College of Engineering News • Iowa State University

Being the solution for a cleaner future: Nikolai Stevens shares influence on improving water quality

Nikolai Stevens standing next to a creek

Nikolai Stevens, a junior studying agricultural engineering, received the 2022 New Voices Award, an honor recognizing people’s contributions to water quality advocacy.

The award was given to 19 different recipients and divided into six broad categories that recognize other water quality areas. Stevens won the award in the category of emerging voices, and one point he made clear is it falls on the next generation to continue improving water quality worldwide. 

“Many small changes can significantly improve water quality if practiced consistently with enough contribution,” Stevens said. “Doing things like refraining from spraying nutrient or pesticide chemicals on your lawns as they eventually drain into the waterways and contribute to nutrient pollution. The most substantial contribution to this issue comes from agricultural practices, which is why I’m interested in making changes there.”

Nikolai Stevens standing by the creek looking down at the water

Growing up, Stevens participated in The Water Rocks Group, a youth water education program on Iowa State University’s campus. The group focuses on youth outreach and education in water quality and inspires kids to take action in addressing a variety of conservation and water quality issues. Stevens’ experience with Water Rocks made him passionate about being the solution to water quality issues.

“Having this experience at a younger age got me familiar with the water quality issue, which made me interested in the major because it’s a very relevant problem in my setting,” Stevens said. “I already had some background knowledge of this specific study thanks to some of the activities and hands-on learning we’ve done, and it taught me a lot of basics about agricultural water quality.”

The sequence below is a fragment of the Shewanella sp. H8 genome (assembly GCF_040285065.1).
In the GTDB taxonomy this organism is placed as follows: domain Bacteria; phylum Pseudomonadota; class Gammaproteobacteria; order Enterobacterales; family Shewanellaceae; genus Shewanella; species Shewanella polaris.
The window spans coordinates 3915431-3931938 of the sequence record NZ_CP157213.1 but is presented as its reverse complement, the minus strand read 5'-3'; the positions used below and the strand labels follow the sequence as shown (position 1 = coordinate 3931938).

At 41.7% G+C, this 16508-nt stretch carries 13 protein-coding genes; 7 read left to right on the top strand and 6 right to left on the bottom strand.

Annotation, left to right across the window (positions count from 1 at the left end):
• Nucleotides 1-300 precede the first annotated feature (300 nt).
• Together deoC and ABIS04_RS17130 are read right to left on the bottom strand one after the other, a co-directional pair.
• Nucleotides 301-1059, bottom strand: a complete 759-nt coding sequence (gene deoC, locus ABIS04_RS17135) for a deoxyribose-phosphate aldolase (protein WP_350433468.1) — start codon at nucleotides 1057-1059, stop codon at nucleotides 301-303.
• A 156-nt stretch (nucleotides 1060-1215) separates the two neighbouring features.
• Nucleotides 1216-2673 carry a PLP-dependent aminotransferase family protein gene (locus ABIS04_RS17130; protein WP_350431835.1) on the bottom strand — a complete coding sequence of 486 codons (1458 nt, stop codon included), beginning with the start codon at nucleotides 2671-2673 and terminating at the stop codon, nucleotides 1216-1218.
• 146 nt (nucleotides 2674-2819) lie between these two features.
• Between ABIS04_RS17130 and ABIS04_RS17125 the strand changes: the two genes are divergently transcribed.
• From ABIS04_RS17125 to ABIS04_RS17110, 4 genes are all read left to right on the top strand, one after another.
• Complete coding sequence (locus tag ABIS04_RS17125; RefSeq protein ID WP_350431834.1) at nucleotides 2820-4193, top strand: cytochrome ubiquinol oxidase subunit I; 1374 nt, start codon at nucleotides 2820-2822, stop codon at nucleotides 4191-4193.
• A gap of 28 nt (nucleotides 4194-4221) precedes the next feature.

Stevens’ passion for water quality has driven him to inform others about the issue. Telling people about the problem is one way to solve it, but getting them to care can be challenging when the issue doesn’t directly affect the individual.

Nikolai Stevens standing next to a creek

“It can be difficult as many people don’t see it as a problem that can affect them. So, I think the big key point is to try and educate them more on the issue so that they better understand what’s happening and why,” Stevens said. “I believe that after having more knowledge of the effects of pollution in our waterways that are to come, they can be more inclined to change their lifestyle to contribute to addressing the issue.”

As Stevens continues to gain more experience in his field, there is no question he’s on a mission to make the world a better place. While he’s still completing his undergraduate degree, he’s expressed interest in attending graduate school because he feels it’s the best way he will be able to advance his career goals in addressing water quality. 

“Although I haven’t quite fully decided yet if this is the path I want to take, I’m very interested in working in a research lab setting for a university,” Stevens said. “I think working in a research lab would be the most optimal setting for impacting my field and making a difference because of the abundance of resources available with working for a university, so that also is why I’m considering pursuing higher education after completing my undergraduate.”